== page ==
Tuesday, March 20, 2007


(This was written for an art installation in NYC by and about immigrants.)

The days preceding the flight were filled with preparations. It takes more than a little planning to leave a lifetime behind. This all-engaging busy work softened, delayed and muted just a little, the debilitating nostalgia raging inside me. When I stopped to think about what I was doing it was almost over-whelming. One late night I recalled my arrival as a young man in Manhattan. Soon I was lamenting walks not taken, conversations cut short, opportunities lost. Then I began reliving some of the walks and conversations and opportunities I did manage to realize during a life lived here and I don’t know which of the two imaginings was more difficult to endure.

When I left New York I had to flip a switch in my conscious mind, reject the grip that Manhattan still had on me and direct all my attention, interest and hope toward my new home; a country where I did not speak the language and in which I had never before harbored a notion of living.

We’re good at this we humans, finding ourselves in the arms of a stranger and rationalizing the situation with a hobbled but serviceable justification that allows us to keep moving forward. New York taught me how to love a city. It is an impossible act to follow and I won’t try to imagine a replacement.

“Love the one you’re with” is the Steven Stills lyric and it’s a helpful one. I left New York City for a small town in the Old World and I knew I would be miserable if I didn’t discover something to love about it and I have.

Much more to the point of my life today however, is the small person sleeping down the hall. He speaks this new language as well as his father’s and feels his home here and so therefore will I, and love the place I find. He is hope to me.

Copyright German Diary 2007



Blogger d. chedwick bryant said...

when I first started reading your blog I thought HH would be what connected you most to Germany if you stayed long enough for him to interact with German children, which of course he has, he has in some ways become a German child? So the things you will really love about the place will be found in/ by his feelings, experiences, which are very basic and true. Children adapt so easily compared to adults. They see/accept things in a whole other way.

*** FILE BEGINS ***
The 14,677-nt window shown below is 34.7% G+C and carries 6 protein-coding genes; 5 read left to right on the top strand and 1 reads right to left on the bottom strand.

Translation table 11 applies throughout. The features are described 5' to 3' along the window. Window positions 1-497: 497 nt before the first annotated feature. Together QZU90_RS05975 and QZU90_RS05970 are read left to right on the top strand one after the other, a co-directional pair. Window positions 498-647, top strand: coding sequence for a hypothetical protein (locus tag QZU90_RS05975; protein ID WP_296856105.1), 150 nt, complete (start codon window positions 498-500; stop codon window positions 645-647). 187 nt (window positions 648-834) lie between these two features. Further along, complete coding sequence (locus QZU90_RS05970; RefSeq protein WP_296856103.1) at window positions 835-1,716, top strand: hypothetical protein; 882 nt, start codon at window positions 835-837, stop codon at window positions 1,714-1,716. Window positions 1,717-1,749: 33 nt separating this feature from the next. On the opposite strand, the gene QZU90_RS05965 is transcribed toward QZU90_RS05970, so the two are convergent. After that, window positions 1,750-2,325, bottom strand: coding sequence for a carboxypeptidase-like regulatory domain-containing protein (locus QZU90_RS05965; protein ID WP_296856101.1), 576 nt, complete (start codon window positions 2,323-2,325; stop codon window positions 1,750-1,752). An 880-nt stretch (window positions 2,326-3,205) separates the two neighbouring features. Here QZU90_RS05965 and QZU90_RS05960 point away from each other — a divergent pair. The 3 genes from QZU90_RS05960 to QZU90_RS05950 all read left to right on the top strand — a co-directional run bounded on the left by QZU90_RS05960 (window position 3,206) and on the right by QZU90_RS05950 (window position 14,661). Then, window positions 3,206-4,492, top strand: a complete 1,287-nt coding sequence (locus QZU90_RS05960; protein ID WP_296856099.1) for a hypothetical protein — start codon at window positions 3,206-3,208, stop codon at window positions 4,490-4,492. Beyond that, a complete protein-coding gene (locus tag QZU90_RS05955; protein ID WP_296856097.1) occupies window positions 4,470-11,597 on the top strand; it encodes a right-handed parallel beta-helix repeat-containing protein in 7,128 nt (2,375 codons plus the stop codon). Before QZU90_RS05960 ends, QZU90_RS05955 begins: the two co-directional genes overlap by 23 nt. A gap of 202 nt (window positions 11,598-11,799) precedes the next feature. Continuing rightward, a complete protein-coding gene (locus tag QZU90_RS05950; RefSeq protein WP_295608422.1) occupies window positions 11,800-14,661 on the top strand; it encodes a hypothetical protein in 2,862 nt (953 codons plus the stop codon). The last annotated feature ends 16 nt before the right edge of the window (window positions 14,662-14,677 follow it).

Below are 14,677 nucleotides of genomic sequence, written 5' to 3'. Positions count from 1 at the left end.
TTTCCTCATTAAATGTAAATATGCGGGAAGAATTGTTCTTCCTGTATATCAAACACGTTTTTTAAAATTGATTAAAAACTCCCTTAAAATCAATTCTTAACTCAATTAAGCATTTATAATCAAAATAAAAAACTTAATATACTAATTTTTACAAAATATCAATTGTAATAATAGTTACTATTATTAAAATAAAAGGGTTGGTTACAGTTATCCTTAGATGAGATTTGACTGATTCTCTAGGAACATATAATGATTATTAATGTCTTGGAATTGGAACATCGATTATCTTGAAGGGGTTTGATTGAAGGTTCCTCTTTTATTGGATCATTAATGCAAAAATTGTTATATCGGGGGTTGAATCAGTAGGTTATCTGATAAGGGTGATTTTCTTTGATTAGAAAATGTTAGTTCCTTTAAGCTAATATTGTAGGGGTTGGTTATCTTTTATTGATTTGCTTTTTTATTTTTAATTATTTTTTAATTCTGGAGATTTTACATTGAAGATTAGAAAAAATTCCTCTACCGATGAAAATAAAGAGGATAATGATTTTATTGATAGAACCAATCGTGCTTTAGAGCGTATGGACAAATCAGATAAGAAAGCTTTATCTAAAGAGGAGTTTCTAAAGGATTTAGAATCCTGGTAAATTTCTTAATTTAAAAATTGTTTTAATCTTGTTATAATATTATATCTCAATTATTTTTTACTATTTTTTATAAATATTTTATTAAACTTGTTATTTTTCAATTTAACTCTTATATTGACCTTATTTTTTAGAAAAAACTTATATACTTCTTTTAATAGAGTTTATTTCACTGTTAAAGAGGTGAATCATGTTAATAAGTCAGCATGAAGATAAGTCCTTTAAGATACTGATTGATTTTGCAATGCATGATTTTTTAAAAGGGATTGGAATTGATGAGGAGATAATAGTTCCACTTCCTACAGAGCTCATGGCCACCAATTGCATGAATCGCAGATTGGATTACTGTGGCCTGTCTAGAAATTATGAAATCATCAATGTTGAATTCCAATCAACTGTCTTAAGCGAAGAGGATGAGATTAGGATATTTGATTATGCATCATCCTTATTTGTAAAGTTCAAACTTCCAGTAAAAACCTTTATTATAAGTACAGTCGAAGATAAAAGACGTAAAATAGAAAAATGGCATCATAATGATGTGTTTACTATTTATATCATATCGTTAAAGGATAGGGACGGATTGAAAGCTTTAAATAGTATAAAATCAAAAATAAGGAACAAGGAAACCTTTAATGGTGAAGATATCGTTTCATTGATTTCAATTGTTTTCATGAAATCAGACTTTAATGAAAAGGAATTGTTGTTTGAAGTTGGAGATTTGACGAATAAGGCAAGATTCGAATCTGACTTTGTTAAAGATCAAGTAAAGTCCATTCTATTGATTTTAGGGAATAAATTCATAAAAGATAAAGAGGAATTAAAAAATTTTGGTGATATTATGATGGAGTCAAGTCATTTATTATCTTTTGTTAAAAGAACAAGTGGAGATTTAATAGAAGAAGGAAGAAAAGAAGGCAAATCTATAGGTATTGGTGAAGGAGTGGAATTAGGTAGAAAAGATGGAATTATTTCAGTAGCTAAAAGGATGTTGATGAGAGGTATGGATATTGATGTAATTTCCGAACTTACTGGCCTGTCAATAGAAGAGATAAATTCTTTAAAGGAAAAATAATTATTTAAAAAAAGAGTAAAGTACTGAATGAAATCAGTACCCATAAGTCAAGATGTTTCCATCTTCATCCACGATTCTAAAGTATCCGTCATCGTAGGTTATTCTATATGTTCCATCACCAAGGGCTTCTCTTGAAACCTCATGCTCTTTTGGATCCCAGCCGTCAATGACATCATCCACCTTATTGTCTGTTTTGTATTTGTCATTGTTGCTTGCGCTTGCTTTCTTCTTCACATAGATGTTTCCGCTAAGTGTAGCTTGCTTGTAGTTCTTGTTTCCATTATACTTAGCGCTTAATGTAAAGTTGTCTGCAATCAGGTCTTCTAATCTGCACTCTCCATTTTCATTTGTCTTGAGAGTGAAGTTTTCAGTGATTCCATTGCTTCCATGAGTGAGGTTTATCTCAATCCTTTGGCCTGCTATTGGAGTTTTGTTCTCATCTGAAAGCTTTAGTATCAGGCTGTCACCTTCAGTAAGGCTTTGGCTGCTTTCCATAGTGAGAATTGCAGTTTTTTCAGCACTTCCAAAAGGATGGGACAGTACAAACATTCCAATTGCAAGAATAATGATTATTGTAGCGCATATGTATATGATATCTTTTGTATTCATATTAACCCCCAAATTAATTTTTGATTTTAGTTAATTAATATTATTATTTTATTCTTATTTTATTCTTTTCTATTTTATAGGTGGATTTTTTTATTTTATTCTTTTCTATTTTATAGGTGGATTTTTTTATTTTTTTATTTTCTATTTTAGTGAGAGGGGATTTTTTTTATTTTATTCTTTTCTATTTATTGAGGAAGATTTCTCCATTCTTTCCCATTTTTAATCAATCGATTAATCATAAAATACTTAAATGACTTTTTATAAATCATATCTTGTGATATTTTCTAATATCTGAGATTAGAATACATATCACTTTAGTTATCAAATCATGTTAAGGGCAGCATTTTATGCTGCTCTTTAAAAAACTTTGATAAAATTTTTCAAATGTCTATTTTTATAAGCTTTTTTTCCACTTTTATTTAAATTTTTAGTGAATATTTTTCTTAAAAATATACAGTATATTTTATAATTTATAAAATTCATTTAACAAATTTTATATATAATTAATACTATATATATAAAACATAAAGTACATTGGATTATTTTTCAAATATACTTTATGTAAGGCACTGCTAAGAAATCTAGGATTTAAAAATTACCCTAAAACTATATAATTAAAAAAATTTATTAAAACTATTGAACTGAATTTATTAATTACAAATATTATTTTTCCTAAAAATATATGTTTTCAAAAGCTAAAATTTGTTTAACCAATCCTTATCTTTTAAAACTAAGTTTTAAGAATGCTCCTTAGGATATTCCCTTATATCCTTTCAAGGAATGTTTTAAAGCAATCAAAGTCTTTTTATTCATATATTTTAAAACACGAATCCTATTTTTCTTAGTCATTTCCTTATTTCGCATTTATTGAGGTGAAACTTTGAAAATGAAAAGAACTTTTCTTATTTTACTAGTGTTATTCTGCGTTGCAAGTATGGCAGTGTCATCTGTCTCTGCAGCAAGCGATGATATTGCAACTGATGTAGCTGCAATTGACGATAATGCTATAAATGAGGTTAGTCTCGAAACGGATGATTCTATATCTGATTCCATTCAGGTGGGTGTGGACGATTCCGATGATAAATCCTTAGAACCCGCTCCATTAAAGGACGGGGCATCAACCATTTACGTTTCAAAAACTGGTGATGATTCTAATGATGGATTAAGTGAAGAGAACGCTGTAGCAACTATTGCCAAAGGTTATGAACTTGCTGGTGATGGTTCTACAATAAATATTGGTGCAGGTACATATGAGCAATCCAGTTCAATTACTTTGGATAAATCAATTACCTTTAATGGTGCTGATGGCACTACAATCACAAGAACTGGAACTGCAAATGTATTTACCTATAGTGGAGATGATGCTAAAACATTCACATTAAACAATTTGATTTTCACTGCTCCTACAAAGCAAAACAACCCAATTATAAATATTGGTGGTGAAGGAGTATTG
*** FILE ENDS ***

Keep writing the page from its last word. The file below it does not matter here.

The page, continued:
Of course I cannot express this the way I feel it-- but you are there with him, and you get what he is knowing about the place.

2:41 PM  
Blogger Sharon said...

I thought this post would be sad when I began reading. But it isn't at all... it bridges the transition you have made. And HH is the anchor that holds you to your new land.

5:52 PM  
Anonymous Anonymous said...

I hope your love for HH (and his mother...) will be strong enough to get you through your dark hours in this foreign city with its foreign people and foreign language, when you begin to realize that you will never be as much a part of this new world as you were once a part of NYC.
Our love is being put to the test right now, in similar circumstances, and I am afraid that love might not be enough ...

12:36 PM  
Blogger Berlinbound said...

dcb & sharon ... since you are both regular (thank you!) visitors here you know that my thoughts about being an expat and living in cologne are for the most part positive ... this piece was prompted by a series of questions in a letter I received from a friend who is creating an art project. family is the thing that matters most to me and wherever we are we will find joy. that said, nyc has and will continue to be a part of me ... and sometimes i get homesick for it ... and when i do, i'm capable of writing something like "place" ...

anon ... it's not all dark and strange here - but love does make the difference. i hope you make it in one piece to the other side of your journey. and thank you for commenting.

2:17 PM  
Anonymous ian said...


Just wanted to leave a comment on your latest post, not this one, but there is no link to the comments on that one. Maybe a settings tweak is in order, oder?

8:17 PM  
Blogger Berlinbound said...

Ian ... thanks for the note - I have no idea why the comments were off ...


9:05 PM  
Blogger EHDKD said...

Richard, this is one of the most accomplished pieces of writing I have read in a very long time.
You have, in a few lines, put together the thoughts and feelings of the many people that, strangers in a foreign land, fight to build a connection.
Many thanks for this... I wonder how long will it be until I can share that feeling of belonging.

8:07 PM  
Blogger MAHIMA said...

love this post. i think blogger should shart a mark your favourite posts system. like you can in flickr, just mark off photos you love as favourites.
this would certainly be one of mine.
already your blog has given me much to think about!

10:00 AM  
Blogger Berlinbound said...

Ivan ...

Thank you my brother.

Mahima ...

I'm happy you found your way here - and that you enjoy what you are reading. Thank you for the time and thoughtful comments.


12:40 PM  

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